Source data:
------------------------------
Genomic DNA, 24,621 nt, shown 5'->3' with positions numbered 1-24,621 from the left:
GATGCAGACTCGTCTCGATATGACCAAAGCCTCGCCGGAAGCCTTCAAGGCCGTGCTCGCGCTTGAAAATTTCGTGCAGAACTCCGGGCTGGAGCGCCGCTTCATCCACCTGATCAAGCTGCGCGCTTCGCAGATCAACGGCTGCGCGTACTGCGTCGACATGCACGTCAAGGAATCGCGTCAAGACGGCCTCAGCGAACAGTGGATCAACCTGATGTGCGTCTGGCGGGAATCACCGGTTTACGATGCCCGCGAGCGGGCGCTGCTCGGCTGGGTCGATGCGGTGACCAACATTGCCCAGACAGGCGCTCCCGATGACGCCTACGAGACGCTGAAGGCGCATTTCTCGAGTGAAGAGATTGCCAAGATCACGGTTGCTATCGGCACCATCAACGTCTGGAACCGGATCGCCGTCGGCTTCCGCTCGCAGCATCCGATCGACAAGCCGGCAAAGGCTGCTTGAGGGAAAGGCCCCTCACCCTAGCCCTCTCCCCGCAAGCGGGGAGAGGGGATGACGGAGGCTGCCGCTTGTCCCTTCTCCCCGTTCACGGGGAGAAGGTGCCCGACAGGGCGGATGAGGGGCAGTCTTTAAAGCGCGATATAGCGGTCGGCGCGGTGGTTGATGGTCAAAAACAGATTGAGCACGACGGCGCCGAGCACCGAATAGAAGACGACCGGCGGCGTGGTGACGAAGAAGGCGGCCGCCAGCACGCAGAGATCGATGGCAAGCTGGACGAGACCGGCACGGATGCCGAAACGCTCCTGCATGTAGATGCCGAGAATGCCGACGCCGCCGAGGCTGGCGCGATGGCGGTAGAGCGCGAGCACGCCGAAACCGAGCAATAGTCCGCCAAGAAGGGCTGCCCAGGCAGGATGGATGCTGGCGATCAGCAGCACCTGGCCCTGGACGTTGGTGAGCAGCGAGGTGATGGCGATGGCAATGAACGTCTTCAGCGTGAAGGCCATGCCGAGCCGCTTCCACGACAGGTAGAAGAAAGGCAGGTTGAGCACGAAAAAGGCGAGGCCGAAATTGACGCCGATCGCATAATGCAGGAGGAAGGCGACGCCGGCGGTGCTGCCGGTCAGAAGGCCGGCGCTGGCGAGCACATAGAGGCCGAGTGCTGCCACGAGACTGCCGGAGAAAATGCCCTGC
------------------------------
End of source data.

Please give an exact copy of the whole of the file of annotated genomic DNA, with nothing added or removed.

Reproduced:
Genomic DNA, 24,621 nt, shown 5'->3' with positions numbered 1-24,621 from the left:
GATGCAGACTCGTCTCGATATGACCAAAGCCTCGCCGGAAGCCTTCAAGGCCGTGCTCGCGCTTGAAAATTTCGTGCAGAACTCCGGGCTGGAGCGCCGCTTCATCCACCTGATCAAGCTGCGCGCTTCGCAGATCAACGGCTGCGCGTACTGCGTCGACATGCACGTCAAGGAATCGCGTCAAGACGGCCTCAGCGAACAGTGGATCAACCTGATGTGCGTCTGGCGGGAATCACCGGTTTACGATGCCCGCGAGCGGGCGCTGCTCGGCTGGGTCGATGCGGTGACCAACATTGCCCAGACAGGCGCTCCCGATGACGCCTACGAGACGCTGAAGGCGCATTTCTCGAGTGAAGAGATTGCCAAGATCACGGTTGCTATCGGCACCATCAACGTCTGGAACCGGATCGCCGTCGGCTTCCGCTCGCAGCATCCGATCGACAAGCCGGCAAAGGCTGCTTGAGGGAAAGGCCCCTCACCCTAGCCCTCTCCCCGCAAGCGGGGAGAGGGGATGACGGAGGCTGCCGCTTGTCCCTTCTCCCCGTTCACGGGGAGAAGGTGCCCGACAGGGCGGATGAGGGGCAGTCTTTAAAGCGCGATATAGCGGTCGGCGCGGTGGTTGATGGTCAAAAACAGATTGAGCACGACGGCGCCGAGCACCGAATAGAAGACGACCGGCGGCGTGGTGACGAAGAAGGCGGCCGCCAGCACGCAGAGATCGATGGCAAGCTGGACGAGACCGGCACGGATGCCGAAACGCTCCTGCATGTAGATGCCGAGAATGCCGACGCCGCCGAGGCTGGCGCGATGGCGGTAGAGCGCGAGCACGCCGAAACCGAGCAATAGTCCGCCAAGAAGGGCTGCCCAGGCAGGATGGATGCTGGCGATCAGCAGCACCTGGCCCTGGACGTTGGTGAGCAGCGAGGTGATGGCGATGGCAATGAACGTCTTCAGCGTGAAGGCCATGCCGAGCCGCTTCCACGACAGGTAGAAGAAAGGCAGGTTGAGCACGAAAAAGGCGAGGCCGAAATTGACGCCGATCGCATAATGCAGGAGGAAGGCGACGCCGGCGGTGCTGCCGGTCAGAAGGCCGGCGCTGGCGAGCACATAGAGGCCGAGTGCTGCCACGAGACTGCCGGAGAAAATGCCCTGC